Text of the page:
Newspaper article International New York Times

Foundations Target Fossil Fuels ; Climate Change Concerns Turn Colleges and Cities into Activist Shareholders

Newspaper article International New York Times

Foundations Target Fossil Fuels ; Climate Change Concerns Turn Colleges and Cities into Activist Shareholders

Article excerpt

Taking cues from old fights to end apartheid and oppose tobacco, several foundations are addressing the warming of the planet by restricting their portfolios.

Seventeen foundations controlling nearly $1.8 billion in investments have united to commit to pulling their money out of companies that do business in fossil fuels, the group planned to announce on Thursday.

The move is a victory for a developing divestiture campaign that has found success largely among small colleges and environmentally conscious cities, but has not yet won over the wealthiest institutions like Harvard.

But the participation of the foundations, including the Russell Family Foundation, the Educational Foundation of America and the John Merck Fund, is the largest commitment to the effort, and stems in part from a push among philanthropies to bring their investing in line with their missions.

"At a minimum, our grants should not be undercut by our investments," said Ellen Dorsey, executive director of the Wallace Global Fund, which has practically divested itself of fossil fuels already and is coordinating the effort among foundations. "If you owned fossil fuels in your investment portfolio, it became increasingly clear to foundations that they own climate change, and they're potentially profiting from those investments" at the same time as they make grants to fight the issue.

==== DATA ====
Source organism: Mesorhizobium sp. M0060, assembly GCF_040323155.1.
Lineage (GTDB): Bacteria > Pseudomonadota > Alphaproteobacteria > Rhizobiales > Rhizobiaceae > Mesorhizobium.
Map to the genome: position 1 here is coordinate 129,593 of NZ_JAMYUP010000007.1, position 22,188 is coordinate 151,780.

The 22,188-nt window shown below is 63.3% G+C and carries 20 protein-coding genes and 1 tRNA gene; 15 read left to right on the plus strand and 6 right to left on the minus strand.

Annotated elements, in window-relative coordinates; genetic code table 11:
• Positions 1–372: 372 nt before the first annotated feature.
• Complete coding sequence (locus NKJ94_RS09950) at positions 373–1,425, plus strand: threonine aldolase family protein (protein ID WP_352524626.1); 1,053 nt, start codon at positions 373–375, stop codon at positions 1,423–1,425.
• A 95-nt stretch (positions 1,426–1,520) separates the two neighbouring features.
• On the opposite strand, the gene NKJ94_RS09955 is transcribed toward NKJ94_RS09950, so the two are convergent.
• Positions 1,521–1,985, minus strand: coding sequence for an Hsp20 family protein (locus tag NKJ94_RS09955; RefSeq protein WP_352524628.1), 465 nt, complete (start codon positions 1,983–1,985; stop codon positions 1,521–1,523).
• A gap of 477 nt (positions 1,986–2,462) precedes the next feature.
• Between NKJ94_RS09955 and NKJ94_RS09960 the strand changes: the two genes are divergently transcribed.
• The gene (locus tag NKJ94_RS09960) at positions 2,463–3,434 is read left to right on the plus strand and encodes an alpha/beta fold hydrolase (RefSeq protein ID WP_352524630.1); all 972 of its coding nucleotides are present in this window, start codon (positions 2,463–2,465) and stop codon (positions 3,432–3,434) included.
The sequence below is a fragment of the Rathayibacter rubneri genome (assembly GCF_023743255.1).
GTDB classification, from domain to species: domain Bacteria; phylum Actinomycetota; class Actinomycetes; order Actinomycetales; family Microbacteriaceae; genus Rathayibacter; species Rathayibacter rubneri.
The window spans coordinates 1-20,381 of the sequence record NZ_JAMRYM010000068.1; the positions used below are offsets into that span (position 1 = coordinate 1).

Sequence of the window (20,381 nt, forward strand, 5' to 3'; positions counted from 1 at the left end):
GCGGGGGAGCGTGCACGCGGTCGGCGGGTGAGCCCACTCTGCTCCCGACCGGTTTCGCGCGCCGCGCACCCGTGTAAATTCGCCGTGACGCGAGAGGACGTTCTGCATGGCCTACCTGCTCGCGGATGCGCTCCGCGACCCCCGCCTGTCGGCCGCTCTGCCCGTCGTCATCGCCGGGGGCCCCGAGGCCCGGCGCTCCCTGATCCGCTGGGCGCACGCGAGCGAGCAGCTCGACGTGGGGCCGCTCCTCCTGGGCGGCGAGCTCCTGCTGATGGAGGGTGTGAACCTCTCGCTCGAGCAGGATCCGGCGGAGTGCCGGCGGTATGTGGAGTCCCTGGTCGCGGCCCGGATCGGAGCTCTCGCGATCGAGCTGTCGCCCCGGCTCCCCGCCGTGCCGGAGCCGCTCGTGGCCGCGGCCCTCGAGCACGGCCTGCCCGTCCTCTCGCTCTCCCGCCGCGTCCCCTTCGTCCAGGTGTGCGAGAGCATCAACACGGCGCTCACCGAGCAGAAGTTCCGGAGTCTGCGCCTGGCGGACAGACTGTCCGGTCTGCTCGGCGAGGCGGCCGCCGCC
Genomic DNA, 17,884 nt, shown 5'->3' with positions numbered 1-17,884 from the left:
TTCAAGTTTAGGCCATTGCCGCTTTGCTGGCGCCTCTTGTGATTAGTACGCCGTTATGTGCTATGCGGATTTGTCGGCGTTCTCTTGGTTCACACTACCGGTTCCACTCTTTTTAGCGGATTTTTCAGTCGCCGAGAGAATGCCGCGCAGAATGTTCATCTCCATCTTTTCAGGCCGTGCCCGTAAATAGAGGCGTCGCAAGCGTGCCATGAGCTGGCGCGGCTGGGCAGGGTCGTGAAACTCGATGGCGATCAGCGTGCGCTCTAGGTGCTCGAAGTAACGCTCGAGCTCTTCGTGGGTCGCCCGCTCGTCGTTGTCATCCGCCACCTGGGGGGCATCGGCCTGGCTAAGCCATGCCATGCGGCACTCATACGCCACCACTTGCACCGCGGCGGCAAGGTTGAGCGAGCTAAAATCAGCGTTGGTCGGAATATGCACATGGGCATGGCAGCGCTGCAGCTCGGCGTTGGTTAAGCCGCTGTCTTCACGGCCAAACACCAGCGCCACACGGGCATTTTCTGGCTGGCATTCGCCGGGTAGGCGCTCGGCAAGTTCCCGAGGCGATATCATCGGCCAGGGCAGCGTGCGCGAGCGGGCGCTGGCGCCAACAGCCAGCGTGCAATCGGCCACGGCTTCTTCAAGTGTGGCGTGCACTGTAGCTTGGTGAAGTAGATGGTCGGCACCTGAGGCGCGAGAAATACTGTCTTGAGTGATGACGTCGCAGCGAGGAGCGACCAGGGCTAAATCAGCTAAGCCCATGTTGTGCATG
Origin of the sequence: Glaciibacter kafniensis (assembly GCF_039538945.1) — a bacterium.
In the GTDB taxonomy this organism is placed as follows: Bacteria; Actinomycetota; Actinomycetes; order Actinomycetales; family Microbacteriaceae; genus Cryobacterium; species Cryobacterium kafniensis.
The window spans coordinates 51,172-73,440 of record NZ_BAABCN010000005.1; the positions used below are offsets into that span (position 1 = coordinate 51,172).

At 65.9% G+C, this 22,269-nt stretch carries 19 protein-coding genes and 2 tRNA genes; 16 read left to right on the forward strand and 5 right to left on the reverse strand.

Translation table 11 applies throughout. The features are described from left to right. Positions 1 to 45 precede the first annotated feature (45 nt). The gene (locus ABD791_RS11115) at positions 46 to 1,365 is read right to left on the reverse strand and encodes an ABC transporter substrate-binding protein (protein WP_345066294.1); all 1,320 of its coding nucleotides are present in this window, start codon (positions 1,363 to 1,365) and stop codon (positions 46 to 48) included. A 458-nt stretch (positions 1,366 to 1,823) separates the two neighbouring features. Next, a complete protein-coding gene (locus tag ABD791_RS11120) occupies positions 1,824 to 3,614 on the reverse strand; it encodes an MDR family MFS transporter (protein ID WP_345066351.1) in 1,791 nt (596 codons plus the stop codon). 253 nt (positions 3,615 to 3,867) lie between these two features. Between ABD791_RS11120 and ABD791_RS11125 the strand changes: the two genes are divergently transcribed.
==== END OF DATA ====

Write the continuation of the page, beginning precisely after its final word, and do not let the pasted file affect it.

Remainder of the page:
She said she expected several larger foundations to commit to the effort, which includes moving investments to renewable energy or other sustainability ventures, in the coming months.

Among the largest in the current group is the Park Foundation, with a portfolio worth roughly $335 million, and the Schmidt Family Foundation, with about $304 million, co-founded by Google's executive chairman, Eric E. Schmidt.

The divestiture campaign is modeled on earlier efforts aimed at ending apartheid in South Africa and ceasing to support tobacco companies. Many groups are involved, but the movement has largely been escalated by a grass-roots organization, 350.org, whose name refers to 350 parts per million of carbon dioxide in the atmosphere, which some scientists say is the maximum safe level, a threshold already exceeded.

In addition to the foundations, 22 cities, two counties, 20 religious organizations, nine colleges and universities and six other institutions had signed up to rid themselves of investments in fossil fuel companies, frequently defined as the top 200 coal-, oil- and gas-producing companies identified in a report from the Carbon Tracker Initiative, based in London. …

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